The reason we even have that phrase, in medias res, is that ancient literary critics like Horace noticed that the homeric Odyssey and Iliad didn’t start at the very beginning of a story, the way your typical folktale, and, really, most novels do, with “Once upon a time” or its equivalent—something like “It is a truth universally acknowledged” or “All happy families are the same,” or even, “Call me Ishmael.” No, epics begin (after that front-matter called the proem that features an invocation of a Muse or something like a Muse, where the epic singer asks the divine spirit of poetry to tell the story for him, which is a bit like the moment when you see the big “Bungie” logo on your TV screen, and then the game menu, which says, in effect, “Yes, you’re playing a video game—that video game was made by our cool studio—now it’s time to press a button to get it started”) in the middle of the story. The Iliad starts when the Trojan war is already ten years old. The Odyssey starts when Odysseus has been gone for twenty years, and is finally on the verge of coming home. The Aeneid starts when Aeneas has been journeying for two years already, and thinks he has almost made it to Italy, his final destination.
HALO starts when the forces on board the Pillar of Autumn have already been fighting a war with the Covenant for quite some time. The action of HALO: Combat Evolved, and of its successors HALO 2, HALO 3, HALO 3 ODST, HALO Wars, and HALO: Reach, all takes place within a story that the audience is made to feel happens in the middle. By contrast, the HALO novel HALO: The Fall of Reach begins at the beginning, with the recruitment of the boy who will become the Master Chief.
In the middle of what? What’s the point of an in medias res beginning? More importantly, what effect does it have on the audience, and can it tell us anything about a possible similarity between video games and ancient epic? Beginning in medias res doesn’t mean that the epic will fail to tell a complete, discrete story. It means, though, that the epic’s individual, particular story taps into a much larger story, of which it constitutes only a small part. An in medias res beginning makes the audience feel that the story they are to hear, or rather, as I’d much rather put it, to participate in telling, whether we’re talking about ancient epic or about HALO, is part of something bigger—indeed, a story that started at the beginning of the world, and will continue unto world’s end.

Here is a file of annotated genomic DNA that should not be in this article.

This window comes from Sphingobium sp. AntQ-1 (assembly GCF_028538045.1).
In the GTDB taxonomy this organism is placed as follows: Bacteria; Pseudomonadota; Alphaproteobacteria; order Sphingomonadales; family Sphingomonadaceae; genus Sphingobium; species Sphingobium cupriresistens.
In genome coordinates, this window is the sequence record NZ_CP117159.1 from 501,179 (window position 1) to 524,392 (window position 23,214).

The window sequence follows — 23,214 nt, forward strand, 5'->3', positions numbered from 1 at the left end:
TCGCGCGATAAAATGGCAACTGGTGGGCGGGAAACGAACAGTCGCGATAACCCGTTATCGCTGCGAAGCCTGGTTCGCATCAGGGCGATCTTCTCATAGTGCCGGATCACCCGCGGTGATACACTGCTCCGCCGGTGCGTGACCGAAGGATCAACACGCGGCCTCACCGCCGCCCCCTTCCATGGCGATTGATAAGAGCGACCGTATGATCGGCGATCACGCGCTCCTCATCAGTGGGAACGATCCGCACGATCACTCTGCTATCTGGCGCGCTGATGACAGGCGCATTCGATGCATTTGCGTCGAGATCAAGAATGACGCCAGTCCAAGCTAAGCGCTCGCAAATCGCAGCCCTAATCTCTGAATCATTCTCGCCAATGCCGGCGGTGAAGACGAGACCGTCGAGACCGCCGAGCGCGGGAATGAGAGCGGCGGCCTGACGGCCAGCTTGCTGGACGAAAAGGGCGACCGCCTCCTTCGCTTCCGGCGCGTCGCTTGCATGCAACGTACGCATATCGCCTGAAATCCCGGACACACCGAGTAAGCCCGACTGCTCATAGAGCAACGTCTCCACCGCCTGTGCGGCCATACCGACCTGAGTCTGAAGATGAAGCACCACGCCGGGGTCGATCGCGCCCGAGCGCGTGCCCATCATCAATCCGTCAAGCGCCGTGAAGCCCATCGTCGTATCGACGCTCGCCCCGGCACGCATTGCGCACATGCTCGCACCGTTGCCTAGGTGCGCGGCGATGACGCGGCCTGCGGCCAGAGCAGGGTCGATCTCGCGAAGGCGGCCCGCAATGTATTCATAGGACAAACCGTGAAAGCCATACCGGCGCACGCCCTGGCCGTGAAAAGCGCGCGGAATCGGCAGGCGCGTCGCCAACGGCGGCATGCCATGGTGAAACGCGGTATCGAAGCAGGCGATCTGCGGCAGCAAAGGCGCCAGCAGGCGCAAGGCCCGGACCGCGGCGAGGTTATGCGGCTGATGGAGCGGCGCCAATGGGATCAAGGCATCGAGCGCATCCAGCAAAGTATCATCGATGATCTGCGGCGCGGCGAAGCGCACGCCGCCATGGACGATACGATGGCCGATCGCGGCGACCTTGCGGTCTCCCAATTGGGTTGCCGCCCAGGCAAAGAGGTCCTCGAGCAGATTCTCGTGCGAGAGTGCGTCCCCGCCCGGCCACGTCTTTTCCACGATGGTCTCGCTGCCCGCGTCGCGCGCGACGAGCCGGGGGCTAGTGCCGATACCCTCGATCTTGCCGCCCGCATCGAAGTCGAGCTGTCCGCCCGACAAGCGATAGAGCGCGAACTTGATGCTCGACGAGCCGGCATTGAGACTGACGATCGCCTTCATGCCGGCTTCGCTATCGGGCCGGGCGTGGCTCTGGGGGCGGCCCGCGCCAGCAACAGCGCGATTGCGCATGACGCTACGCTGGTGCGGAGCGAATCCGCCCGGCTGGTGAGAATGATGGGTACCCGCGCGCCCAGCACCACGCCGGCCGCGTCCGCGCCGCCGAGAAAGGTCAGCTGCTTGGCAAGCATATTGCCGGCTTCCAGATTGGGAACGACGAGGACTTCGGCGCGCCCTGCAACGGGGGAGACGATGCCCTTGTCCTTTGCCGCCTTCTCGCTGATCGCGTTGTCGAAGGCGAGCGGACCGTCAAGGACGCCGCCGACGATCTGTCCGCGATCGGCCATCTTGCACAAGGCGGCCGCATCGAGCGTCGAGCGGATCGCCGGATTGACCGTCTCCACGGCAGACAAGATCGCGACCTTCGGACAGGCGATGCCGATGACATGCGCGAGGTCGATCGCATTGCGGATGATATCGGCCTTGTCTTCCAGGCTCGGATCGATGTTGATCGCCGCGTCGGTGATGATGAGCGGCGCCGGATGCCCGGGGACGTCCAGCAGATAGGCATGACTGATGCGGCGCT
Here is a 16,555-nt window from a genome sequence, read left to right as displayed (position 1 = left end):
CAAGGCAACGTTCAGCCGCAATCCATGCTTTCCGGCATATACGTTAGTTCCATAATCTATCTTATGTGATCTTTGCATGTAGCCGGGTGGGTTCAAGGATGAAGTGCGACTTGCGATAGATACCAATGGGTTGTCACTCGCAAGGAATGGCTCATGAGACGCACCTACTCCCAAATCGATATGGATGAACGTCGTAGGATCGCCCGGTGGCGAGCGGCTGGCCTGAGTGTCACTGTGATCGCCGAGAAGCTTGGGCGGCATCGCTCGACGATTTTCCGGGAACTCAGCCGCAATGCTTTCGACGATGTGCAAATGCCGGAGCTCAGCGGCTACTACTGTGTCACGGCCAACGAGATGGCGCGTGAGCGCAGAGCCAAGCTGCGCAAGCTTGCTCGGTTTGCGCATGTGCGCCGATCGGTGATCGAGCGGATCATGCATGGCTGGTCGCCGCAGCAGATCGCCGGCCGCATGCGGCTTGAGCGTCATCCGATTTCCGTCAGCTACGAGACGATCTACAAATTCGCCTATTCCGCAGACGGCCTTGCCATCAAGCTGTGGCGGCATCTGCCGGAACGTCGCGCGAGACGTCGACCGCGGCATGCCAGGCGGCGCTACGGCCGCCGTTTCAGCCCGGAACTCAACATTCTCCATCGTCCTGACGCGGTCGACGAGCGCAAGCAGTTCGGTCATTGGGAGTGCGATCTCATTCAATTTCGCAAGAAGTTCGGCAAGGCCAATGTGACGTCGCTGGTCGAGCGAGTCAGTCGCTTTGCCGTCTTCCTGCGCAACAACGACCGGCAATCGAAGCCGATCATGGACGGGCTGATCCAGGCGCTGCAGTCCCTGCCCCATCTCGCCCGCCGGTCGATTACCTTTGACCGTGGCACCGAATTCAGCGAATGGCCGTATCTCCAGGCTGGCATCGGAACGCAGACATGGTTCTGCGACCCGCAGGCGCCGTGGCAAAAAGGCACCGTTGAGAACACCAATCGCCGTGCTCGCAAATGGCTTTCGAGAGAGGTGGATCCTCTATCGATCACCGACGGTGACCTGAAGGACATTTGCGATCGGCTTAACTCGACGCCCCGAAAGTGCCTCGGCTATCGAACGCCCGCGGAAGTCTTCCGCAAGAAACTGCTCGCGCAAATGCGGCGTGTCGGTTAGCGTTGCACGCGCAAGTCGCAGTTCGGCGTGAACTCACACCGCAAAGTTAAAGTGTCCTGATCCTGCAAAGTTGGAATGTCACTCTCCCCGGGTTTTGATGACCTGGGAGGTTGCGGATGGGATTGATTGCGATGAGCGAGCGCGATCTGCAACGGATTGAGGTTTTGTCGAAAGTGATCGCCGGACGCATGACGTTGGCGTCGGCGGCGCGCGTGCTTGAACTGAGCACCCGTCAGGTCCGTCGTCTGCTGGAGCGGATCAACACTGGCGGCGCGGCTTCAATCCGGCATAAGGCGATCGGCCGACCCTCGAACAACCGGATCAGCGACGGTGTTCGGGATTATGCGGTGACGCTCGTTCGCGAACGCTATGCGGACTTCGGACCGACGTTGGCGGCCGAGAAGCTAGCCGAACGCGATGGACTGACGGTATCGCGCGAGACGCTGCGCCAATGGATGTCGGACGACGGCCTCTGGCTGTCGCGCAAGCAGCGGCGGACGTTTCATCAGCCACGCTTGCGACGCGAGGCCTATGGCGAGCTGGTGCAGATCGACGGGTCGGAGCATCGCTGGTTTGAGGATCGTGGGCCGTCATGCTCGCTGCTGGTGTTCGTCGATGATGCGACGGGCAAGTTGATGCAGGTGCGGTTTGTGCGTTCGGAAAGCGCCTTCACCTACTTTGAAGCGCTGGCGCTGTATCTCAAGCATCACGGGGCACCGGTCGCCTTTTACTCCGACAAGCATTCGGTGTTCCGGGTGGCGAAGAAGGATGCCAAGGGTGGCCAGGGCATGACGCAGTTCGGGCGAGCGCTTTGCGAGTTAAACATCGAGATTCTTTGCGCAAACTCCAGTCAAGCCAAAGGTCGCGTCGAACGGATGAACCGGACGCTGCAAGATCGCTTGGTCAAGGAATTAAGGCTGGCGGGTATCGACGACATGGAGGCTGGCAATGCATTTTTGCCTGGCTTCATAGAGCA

Why do the in medias res thing—besides that it’s a fun way to tell a story, and perhaps even that it “grabs” you? There’s actually a much more important reason for the beginning in medias res, and there’s a word for it that’s become so important in gaming culture that it’s now more or less a buzzword, and even a bit of a cliché: the word is immersion, and it’s probably fair to say that many critics think that immersion is the phenomenon of gaming culture that holds the key to understanding what games do, and what they can do.
Let’s approach it first from the broadest perspective. As in the Iliad, the Odyssey, and the Aeneid, so also in HALO: the audience is thrown into the narrative, and left to follow the story’s clues about what part of the story they have come into, and what’s going on. The effect is to make the participant more truly part of the story, whether the participant is holding a controller or a lyre, or just listening to a bard sing a story they feel like they already know, or watching a friend play HALO, because they’ve been put into the midst of it.
That was the way with ancient epic, and indeed I would suggest that HALO accomplishes this insertion of its audience even more effectively than ancient epic could, by waking you from sleep.
In HALO, too, what we might call the “moment of immersion,” when the story sucks the audience into itself, stands out very clearly, because at that moment, suddenly, the player’s controller actually controls the protagonist. When we observe that the story-telling isn’t entirely in the first-person—that the cutscenes have an essential role in telling the player what’s happening, and in giving meaning to the player’s actions as the character—it seems at first that the moment of immersion moves the player from what we might call “regular old storytelling” into the completely new, completely immersive form of storytelling of the adventure video-game.
But the point of my work on ancient epic and video games is to say that that moment of immersion is actually entirely analogous to the moment when the bard of the Iliad says “From the time when the two stood quarrelling, the son of Atreus, lord of men, and godlike Achilles.” At both moments, the one in the Iliad and the one in HALO, the participants in the occasion, whether of gaming or of epic, take part, through the rules of the occasion, in the creation of their own version of a story that for that very reason comes to be about them. In the conclusion of this essay, I’ll explain how the rules of the occasion–whether the ludics of HALO or the formulas of oral epic–accomplish that wonderful feat.